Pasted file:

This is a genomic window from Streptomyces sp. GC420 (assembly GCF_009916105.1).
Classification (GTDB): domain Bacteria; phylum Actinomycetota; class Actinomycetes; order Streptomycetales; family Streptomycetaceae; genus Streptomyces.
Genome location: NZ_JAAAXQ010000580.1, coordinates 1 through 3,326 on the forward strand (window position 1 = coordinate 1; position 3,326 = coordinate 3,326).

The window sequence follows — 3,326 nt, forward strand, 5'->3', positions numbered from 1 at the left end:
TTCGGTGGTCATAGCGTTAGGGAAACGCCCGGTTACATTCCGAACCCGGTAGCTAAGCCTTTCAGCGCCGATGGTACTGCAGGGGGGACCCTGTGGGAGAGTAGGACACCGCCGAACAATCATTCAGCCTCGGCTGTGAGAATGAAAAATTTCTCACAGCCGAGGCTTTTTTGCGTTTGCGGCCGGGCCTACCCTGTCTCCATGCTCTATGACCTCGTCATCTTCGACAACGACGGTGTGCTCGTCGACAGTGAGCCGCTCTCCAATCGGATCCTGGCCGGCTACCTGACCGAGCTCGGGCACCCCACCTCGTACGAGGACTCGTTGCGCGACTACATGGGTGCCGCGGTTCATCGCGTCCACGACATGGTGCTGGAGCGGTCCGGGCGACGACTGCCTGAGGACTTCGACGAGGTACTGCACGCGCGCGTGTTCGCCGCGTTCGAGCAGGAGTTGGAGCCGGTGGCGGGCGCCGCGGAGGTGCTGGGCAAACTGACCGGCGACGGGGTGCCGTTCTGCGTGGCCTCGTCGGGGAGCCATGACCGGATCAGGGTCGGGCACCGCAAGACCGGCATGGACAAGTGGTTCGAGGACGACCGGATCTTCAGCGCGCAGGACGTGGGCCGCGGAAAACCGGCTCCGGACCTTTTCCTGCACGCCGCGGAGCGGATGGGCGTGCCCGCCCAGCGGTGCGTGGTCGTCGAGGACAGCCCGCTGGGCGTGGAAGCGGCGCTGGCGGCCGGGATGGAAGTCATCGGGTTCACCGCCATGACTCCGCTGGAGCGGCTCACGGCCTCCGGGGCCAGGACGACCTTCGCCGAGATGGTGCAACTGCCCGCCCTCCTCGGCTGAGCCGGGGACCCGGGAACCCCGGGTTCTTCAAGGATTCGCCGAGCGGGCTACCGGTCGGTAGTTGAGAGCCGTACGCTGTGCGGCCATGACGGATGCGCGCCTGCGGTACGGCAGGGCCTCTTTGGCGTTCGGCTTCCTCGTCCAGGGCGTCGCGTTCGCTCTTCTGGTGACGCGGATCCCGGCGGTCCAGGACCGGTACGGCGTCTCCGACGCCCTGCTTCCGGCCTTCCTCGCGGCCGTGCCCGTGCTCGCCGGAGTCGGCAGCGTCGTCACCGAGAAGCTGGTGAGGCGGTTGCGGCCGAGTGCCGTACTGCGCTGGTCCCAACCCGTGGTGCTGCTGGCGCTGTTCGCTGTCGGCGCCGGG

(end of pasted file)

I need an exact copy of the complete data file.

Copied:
This is a genomic window from Streptomyces sp. GC420 (assembly GCF_009916105.1).
Classification (GTDB): domain Bacteria; phylum Actinomycetota; class Actinomycetes; order Streptomycetales; family Streptomycetaceae; genus Streptomyces.
Genome location: NZ_JAAAXQ010000580.1, coordinates 1 through 3,326 on the forward strand (window position 1 = coordinate 1; position 3,326 = coordinate 3,326).

The window sequence follows — 3,326 nt, forward strand, 5'->3', positions numbered from 1 at the left end:
TTCGGTGGTCATAGCGTTAGGGAAACGCCCGGTTACATTCCGAACCCGGTAGCTAAGCCTTTCAGCGCCGATGGTACTGCAGGGGGGACCCTGTGGGAGAGTAGGACACCGCCGAACAATCATTCAGCCTCGGCTGTGAGAATGAAAAATTTCTCACAGCCGAGGCTTTTTTGCGTTTGCGGCCGGGCCTACCCTGTCTCCATGCTCTATGACCTCGTCATCTTCGACAACGACGGTGTGCTCGTCGACAGTGAGCCGCTCTCCAATCGGATCCTGGCCGGCTACCTGACCGAGCTCGGGCACCCCACCTCGTACGAGGACTCGTTGCGCGACTACATGGGTGCCGCGGTTCATCGCGTCCACGACATGGTGCTGGAGCGGTCCGGGCGACGACTGCCTGAGGACTTCGACGAGGTACTGCACGCGCGCGTGTTCGCCGCGTTCGAGCAGGAGTTGGAGCCGGTGGCGGGCGCCGCGGAGGTGCTGGGCAAACTGACCGGCGACGGGGTGCCGTTCTGCGTGGCCTCGTCGGGGAGCCATGACCGGATCAGGGTCGGGCACCGCAAGACCGGCATGGACAAGTGGTTCGAGGACGACCGGATCTTCAGCGCGCAGGACGTGGGCCGCGGAAAACCGGCTCCGGACCTTTTCCTGCACGCCGCGGAGCGGATGGGCGTGCCCGCCCAGCGGTGCGTGGTCGTCGAGGACAGCCCGCTGGGCGTGGAAGCGGCGCTGGCGGCCGGGATGGAAGTCATCGGGTTCACCGCCATGACTCCGCTGGAGCGGCTCACGGCCTCCGGGGCCAGGACGACCTTCGCCGAGATGGTGCAACTGCCCGCCCTCCTCGGCTGAGCCGGGGACCCGGGAACCCCGGGTTCTTCAAGGATTCGCCGAGCGGGCTACCGGTCGGTAGTTGAGAGCCGTACGCTGTGCGGCCATGACGGATGCGCGCCTGCGGTACGGCAGGGCCTCTTTGGCGTTCGGCTTCCTCGTCCAGGGCGTCGCGTTCGCTCTTCTGGTGACGCGGATCCCGGCGGTCCAGGACCGGTACGGCGTCTCCGACGCCCTGCTTCCGGCCTTCCTCGCGGCCGTGCCCGTGCTCGCCGGAGTCGGCAGCGTCGTCACCGAGAAGCTGGTGAGGCGGTTGCGGCCGAGTGCCGTACTGCGCTGGTCCCAACCCGTGGTGCTGCTGGCGCTGTTCGCTGTCGGCGCCGGG